Can guinea pigs and hamsters live together?

can guinea pigs and hamsters live together?

If you love small animals and are considering getting a guinea pig in addition to a hamster, you may be wondering to yourself: Can guinea pigs and hamsters live together?

Despite being some of the cutest little critters ever, guinea pigs and hamsters should never be kept together! They have different lifestyles that they prefer, and have different temperaments! They just wouldn’t get along, and forcing them to live in the same enclosure would not go well. 

Differences in Diet Requirements

While both guinea pigs and hamsters eat mostly fruits and vegetables, both have some differences in food preferences. For example, hamsters prefer seeds, which they can store for when they actually need it, and can hold and transport food in their cheeks. Guinea pigs are not able to do this, and therefore need to feed constantly. 

As you know, guinea pigs need a constant supply of hay to munch on in between their fresh fruits and vegetables and their pellets, and they also need lots of sources of vitamin C in their diet in order to prevent scurvy. If you want more information on what kinds of fruits and vegetables that guinea pigs can eat, check out our Vegetable Master List and our Fruits Master List for nutritional facts and portioning.

In general, hamsters are territorial over everything that they believe is theirs, so keeping guinea pigs and hamsters together and having to feed them would prove to be a challenge. It wouldn’t be as simple as setting a bowl of fresh produce in the enclosure and letting them have at it. The hamster will see the food as theirs, and could be aggressive if you’re piggies try to share.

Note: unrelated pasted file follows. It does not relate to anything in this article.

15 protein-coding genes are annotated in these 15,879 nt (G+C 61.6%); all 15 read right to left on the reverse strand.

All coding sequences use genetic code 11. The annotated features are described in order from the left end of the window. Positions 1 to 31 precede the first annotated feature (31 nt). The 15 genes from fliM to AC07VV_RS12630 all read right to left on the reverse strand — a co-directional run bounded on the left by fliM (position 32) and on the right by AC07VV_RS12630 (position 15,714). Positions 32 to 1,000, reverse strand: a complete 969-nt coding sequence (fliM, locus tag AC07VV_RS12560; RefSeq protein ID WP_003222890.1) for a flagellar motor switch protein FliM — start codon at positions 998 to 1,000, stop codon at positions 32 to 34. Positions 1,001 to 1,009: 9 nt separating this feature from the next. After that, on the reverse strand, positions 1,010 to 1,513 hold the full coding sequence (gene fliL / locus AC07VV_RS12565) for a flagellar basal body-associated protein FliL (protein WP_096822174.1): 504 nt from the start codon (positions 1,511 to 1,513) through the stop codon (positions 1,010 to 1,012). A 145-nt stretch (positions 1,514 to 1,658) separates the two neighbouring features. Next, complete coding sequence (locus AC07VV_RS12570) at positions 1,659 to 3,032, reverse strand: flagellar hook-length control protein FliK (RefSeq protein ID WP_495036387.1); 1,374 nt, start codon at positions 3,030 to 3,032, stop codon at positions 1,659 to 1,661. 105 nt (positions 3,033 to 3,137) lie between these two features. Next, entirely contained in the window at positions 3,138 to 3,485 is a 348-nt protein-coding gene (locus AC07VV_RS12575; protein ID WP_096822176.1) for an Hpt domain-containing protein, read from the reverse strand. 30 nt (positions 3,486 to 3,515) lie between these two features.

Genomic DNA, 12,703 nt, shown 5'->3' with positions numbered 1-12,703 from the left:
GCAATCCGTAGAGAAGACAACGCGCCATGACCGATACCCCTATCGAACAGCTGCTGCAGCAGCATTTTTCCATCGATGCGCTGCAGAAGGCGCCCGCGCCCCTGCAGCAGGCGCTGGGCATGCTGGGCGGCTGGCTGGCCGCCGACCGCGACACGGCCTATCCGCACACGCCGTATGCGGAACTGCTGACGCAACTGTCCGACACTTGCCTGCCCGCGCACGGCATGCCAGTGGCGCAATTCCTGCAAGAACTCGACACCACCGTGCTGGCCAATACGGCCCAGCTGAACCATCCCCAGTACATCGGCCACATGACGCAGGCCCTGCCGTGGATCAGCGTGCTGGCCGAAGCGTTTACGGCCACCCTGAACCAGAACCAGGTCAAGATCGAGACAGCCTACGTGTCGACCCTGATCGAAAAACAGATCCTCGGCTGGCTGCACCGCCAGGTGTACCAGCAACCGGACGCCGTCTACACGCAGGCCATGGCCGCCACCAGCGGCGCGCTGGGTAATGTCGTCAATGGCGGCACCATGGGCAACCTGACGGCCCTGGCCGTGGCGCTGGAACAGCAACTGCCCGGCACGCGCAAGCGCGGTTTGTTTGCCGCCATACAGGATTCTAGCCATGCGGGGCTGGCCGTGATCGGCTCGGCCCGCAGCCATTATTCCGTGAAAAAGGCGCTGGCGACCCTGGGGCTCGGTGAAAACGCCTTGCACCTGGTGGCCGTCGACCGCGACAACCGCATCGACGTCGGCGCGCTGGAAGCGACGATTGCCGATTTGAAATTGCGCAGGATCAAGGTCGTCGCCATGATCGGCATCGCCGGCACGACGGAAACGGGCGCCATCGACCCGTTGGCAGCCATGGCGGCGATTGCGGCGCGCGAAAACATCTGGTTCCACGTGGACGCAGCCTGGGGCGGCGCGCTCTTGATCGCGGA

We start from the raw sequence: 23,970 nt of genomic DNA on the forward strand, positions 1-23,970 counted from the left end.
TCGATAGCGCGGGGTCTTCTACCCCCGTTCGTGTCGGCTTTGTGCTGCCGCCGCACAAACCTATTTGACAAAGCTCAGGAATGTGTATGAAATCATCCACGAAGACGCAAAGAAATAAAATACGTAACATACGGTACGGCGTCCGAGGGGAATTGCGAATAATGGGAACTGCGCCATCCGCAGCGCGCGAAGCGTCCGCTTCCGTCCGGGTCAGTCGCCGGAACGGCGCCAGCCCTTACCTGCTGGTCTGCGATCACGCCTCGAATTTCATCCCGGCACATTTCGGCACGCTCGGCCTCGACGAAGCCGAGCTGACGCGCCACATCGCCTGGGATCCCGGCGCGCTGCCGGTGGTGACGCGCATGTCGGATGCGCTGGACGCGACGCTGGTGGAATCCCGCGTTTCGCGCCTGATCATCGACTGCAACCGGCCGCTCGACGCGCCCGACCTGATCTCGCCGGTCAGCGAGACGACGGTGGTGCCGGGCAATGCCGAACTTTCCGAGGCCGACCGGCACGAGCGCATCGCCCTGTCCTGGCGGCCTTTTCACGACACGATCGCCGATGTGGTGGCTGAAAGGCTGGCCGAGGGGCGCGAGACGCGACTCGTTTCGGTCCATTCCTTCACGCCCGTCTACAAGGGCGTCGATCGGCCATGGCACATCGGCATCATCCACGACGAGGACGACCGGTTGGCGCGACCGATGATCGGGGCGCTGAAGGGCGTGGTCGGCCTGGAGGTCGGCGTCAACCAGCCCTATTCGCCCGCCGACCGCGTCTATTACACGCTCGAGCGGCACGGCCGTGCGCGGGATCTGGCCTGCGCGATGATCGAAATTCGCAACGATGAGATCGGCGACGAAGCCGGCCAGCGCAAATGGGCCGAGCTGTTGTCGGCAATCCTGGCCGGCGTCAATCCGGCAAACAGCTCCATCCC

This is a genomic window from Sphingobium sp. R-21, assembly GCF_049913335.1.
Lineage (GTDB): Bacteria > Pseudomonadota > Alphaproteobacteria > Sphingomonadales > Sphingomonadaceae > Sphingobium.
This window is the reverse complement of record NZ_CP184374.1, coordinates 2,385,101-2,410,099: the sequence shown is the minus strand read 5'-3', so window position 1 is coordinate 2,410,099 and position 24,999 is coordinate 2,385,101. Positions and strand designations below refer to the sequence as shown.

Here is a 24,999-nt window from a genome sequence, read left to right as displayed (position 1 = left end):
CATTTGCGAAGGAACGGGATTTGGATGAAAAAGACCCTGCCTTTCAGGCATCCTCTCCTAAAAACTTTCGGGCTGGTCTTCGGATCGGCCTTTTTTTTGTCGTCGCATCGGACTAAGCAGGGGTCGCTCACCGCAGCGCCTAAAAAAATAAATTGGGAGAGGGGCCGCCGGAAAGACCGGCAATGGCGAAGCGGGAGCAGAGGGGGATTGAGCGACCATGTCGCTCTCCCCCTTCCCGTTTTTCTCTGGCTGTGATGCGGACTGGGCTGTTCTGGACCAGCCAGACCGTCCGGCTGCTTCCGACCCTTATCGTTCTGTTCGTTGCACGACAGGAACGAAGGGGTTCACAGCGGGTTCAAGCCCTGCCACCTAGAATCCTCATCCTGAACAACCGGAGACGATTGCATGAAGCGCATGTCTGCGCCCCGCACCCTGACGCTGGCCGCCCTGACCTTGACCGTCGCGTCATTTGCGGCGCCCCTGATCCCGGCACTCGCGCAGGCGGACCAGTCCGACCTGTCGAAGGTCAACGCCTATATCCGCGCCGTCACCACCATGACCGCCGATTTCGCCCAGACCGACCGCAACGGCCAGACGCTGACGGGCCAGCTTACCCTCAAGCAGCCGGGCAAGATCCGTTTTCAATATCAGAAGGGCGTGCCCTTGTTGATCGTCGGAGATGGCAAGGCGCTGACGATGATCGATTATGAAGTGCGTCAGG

Differences in Temperament 

Guinea pigs are super social—they’re naturally herd animals, meaning they thrive when they have companionship! Living with a friend or two, or three (the more the merrier) helps guinea pigs in so many aspects of their quality of life. 

By having companionship, guinea pigs’ minds are constantly stimulated and it encourages them to stay active. They can follow each other around, cuddle, share their favorite foods and cuddle their humans together! And similar to their humans, having their friends around them keeps them happy. 

On the other hand, hamsters are quite independent little critters. They prefer to be alone and don’t like to have their territory infringed upon. 

Even in fiction, this has been touched upon! If you’ve seen G-Force (2009) and read our movie review, you’ll remember that when the guinea pigs are placed in a cage alongside a hamster, he’s quite aggressive about what areas the piggies are allowed to be in, telling them to stay outside the border he creates between himself and them.

This isn’t too far off from what would happen in real life between guinea pigs and hamsters. The big difference is that they wouldn’t be talking to each other using human language! Hamsters are quite the biters, and there’s a chance they’d attack and bite if they felt threatened.

Differences in space requirements